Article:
Skip to main content

Replies sorted oldest to newest

I am into my third set of Porterfields. The first thing I noticed about them in comparing them side to side with a full original pad is that the liner is thinner then the stock pads.

That considered, I'm questioning the "most have shaved them down" comment for accuracy.

It is a false narrative here.

I will say that I also question the value on a street car.

Yes the r4s is the street compound but I don't see them as better in any way then your regular, run of the mill "semi-metallic" compound especially considering the differences in cost.

I don't see them as having better stopping distances and I don't drive hard enough apparently to use the heat fade properties.

Just my observations and there may be some advantages to using them if you are a serious auto-crosser that drives the car to the event.

I see Vintage Trans Am racers (which I am not) going through two or three rotors and pads just in practice sessions. So you can make your own judgements on that scenario yourself?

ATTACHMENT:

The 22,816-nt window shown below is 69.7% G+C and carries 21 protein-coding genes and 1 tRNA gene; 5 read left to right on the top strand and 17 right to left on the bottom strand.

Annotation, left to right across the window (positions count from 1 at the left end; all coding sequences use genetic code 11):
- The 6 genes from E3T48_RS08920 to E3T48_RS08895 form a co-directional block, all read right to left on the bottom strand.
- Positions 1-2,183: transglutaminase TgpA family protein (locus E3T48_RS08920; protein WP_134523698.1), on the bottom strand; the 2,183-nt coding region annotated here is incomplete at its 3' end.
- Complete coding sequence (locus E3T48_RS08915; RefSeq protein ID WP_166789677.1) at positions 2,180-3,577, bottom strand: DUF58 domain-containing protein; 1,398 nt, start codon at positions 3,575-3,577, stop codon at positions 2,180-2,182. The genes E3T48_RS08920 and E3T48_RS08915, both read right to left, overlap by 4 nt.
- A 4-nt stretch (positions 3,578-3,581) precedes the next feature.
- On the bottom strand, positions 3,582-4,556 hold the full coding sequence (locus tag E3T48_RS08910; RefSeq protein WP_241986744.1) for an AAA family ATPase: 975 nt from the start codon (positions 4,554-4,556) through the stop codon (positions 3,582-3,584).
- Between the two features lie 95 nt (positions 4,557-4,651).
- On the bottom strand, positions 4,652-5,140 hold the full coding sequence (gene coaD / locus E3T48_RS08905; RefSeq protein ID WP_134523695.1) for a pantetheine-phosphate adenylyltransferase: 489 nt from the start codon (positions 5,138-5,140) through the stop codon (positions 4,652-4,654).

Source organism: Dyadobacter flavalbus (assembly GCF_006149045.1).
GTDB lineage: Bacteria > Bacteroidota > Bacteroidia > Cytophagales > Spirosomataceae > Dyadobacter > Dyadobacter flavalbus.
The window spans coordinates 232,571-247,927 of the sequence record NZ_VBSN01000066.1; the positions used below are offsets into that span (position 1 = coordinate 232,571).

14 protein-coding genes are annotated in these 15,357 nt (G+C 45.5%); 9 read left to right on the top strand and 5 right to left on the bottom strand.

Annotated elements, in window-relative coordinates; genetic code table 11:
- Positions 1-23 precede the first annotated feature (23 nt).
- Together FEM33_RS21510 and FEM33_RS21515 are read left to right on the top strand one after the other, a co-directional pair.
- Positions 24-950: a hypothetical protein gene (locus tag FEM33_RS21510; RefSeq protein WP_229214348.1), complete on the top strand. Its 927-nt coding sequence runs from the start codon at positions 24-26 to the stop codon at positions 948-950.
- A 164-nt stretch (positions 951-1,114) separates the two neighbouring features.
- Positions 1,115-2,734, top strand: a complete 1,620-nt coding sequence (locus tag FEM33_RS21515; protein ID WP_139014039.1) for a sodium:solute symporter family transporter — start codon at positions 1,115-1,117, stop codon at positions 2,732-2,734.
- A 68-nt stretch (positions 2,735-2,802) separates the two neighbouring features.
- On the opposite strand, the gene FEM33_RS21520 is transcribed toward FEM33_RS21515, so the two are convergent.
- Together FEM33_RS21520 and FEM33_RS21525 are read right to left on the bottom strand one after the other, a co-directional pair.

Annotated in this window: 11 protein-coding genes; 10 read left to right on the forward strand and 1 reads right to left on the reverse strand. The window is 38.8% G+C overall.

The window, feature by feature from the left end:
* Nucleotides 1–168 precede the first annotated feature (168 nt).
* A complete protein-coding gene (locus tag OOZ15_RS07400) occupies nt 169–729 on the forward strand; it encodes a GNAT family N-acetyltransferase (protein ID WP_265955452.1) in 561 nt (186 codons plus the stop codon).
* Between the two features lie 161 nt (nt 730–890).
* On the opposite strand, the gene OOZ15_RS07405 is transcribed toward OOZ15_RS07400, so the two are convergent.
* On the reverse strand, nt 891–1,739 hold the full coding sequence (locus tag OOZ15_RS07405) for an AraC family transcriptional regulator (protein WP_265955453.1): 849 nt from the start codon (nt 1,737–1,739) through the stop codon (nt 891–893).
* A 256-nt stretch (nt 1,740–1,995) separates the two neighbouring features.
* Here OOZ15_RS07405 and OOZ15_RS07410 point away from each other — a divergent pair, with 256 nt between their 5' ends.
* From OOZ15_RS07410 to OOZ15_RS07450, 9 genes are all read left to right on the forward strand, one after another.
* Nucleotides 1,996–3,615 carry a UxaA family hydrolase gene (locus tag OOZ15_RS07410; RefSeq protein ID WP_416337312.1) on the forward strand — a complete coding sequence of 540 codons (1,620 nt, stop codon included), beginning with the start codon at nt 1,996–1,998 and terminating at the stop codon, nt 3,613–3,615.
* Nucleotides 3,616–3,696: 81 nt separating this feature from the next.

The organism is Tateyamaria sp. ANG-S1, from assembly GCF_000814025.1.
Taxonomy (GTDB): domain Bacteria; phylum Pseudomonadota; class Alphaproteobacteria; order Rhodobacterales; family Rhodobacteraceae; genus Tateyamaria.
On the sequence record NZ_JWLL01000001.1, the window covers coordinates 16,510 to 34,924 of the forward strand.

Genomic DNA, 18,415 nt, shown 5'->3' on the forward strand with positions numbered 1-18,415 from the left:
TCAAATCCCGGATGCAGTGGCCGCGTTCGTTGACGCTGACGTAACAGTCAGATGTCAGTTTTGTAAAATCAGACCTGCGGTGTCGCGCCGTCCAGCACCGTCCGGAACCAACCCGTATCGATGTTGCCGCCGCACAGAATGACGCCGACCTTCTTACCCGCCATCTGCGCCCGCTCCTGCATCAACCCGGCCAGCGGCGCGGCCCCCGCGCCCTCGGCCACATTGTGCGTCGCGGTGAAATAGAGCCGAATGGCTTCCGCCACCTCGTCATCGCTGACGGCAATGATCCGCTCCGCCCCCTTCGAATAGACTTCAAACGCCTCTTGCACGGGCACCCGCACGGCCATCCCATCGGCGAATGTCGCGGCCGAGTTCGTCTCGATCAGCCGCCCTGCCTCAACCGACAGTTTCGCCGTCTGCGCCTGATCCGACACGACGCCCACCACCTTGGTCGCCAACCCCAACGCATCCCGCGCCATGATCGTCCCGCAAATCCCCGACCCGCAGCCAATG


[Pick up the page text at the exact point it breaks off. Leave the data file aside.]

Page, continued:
I can't run out and mic' the thicknesses for you but the stock pads in the shop are roughly 3/8" thick wearas the Porterfield's are roughly 5/16" thick out of the box.

Make sure that your pistons are fully seated. Sometimes internally they develop a ridge that stops the piston from fully seating. That will make the pads seem too thick new for sure. Been there...done that.

This grey hair and bumps on my head were earned by hard knocks. It isn't necessarily a universal requirement for others though?

Last edited by panteradoug

So, I finally got around to doing something with the new R4S pads...from a year ago.

The front FRP-105 were 0.848" new in the box. I needed to cut them down to 19mm or approx 0.750" to fit my calipers.

The new rear GD557 fit without any modification.

As usual, Peter H. was correct and his info on these options is still valid.

Regarding the R4S, I feel they are good street pads but not made for track use. I will keep my very effective but heavy dusting track pads for more serious situations.

As an aside, my car has stainless lines and modern racing brake fluid. Combined with new modern tires, it stops extremely well.

A modern supercar snob friend of mine exclaimed when he hit the brakes from 100mph.

Not bad for a 40yr old car...


Add Reply

Link copied to your clipboard.